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Niobrara County Library
The Niobrara County Library is one of sixteen Carnegie libraries built in Wyoming between 1899 and 1917—a significant number for a state with a very small and dispersed population. The library in Lusk is one of ten in the state standing today, and one of only five that are still used as libraries.
The first library was established in Lusk in 1913, the same year that Niobrara County was formed. The library had several locations over the first few years, until the town’s Civic Improvement Club initiated a campaign to take advantage of the Carnegie Corporation’s program to help communities to build public library buildings. The club launched a subscription drive and raised the funds to purchase the site for the building in 1917. After approving its plans and specifications, Carnegie Corporation awarded the town $11,000 to build the library. A local contractor named Elmer H. Ranck designed the building, following Carnegie Corporation specifications. Early on, the basement of the building was rented for meetings of local clubs and societies; Lusk’s Carnegie library has always functioned as a true community center.
The library occupies a prominent corner in downtown Lusk, and shares the block with the 1919 county courthouse and the 1914 county jail. The Classical-style, hip-roofed building is faced with buff brick with darker brick trim and rests on a raised stone foundation. Although square in shape, the southwest corner of the building is cut off to create an impressive corner entrance. Here, library patrons are welcomed through double doors flanked by pilasters on pedestals supporting a double set of modillion brackets and a full architrave from which springs a shallow, round-arched entry framing a large, round-arched operable transom. A sign reading “CARNEGIE LIBRARY” is placed between the arch and the roof cornice. The open cornice is bracketed. The buff brick walls are accented with rows of dark brown brick every five courses. Each of the four bays of the two primary elevations (west and south) has a single round-arched window in a blind arch that extends from just above the water table to just below the soffit. Window heads are outlined in dark brick arches connected by a belt course at the spring line. Windowsills are stone, and below each window is a decorative panel of dark bricks laid at angles. Between each window arch is a small, diamond-shaped medallion of dark brick. The north elevation matches those of the west and south, but with five bays. A small addition to the east mimics the decorative features of the original library building.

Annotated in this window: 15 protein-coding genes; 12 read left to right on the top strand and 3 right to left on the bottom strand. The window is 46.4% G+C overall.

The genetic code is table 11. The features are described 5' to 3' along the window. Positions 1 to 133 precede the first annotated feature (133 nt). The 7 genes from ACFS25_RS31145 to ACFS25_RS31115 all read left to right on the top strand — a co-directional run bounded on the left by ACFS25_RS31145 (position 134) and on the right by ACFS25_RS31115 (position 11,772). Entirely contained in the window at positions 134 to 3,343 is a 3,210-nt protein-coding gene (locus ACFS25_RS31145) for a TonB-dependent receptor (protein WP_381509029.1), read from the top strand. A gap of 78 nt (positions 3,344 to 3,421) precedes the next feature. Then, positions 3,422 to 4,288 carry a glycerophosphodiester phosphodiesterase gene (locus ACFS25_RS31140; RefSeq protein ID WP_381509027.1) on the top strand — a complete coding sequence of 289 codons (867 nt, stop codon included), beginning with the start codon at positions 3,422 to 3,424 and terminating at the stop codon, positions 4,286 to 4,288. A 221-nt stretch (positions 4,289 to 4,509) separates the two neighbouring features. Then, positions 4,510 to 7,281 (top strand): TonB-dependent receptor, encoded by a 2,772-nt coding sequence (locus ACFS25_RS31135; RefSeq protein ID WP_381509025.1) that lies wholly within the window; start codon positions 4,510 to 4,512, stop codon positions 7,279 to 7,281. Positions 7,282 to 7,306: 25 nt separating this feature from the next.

Dalgarno, Muriel. “History of the Niobrara County Library, Part 1.” Niobrara County Library. Accessed May 5, 2015. http://www.niobraracountylibrary.org/history/index.php?id=6.
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